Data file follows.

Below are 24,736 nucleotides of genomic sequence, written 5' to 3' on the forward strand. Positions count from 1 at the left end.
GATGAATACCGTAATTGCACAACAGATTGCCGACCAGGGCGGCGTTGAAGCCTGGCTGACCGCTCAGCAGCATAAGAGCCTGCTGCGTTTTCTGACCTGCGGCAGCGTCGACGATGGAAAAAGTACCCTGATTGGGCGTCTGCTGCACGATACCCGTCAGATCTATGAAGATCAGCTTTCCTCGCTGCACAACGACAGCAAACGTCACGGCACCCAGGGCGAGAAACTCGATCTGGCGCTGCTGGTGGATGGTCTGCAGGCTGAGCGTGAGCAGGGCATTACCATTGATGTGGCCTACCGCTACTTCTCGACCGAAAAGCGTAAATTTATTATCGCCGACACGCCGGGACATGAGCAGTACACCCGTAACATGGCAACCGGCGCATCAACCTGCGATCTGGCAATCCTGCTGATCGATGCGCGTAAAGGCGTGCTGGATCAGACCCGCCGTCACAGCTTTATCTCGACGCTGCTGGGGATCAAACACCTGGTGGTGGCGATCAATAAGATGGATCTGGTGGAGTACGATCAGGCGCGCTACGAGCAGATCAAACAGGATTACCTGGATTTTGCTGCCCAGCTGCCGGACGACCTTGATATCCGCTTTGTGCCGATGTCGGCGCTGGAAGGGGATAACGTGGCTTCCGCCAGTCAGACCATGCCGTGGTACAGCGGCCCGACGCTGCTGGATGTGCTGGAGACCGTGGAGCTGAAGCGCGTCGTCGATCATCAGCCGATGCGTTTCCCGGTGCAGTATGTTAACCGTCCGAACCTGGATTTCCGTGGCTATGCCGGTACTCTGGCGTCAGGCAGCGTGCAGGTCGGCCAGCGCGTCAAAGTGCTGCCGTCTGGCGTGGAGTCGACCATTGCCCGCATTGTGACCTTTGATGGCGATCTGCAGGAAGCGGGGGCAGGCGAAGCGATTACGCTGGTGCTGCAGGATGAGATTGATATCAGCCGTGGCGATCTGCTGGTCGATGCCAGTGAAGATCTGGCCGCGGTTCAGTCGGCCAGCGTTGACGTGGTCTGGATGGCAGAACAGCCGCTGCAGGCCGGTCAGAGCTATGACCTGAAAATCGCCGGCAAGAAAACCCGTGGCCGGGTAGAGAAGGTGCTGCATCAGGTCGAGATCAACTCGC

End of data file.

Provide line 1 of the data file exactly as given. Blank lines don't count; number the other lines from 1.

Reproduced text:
Below are 24,736 nucleotides of genomic sequence, written 5' to 3' on the forward strand. Positions count from 1 at the left end.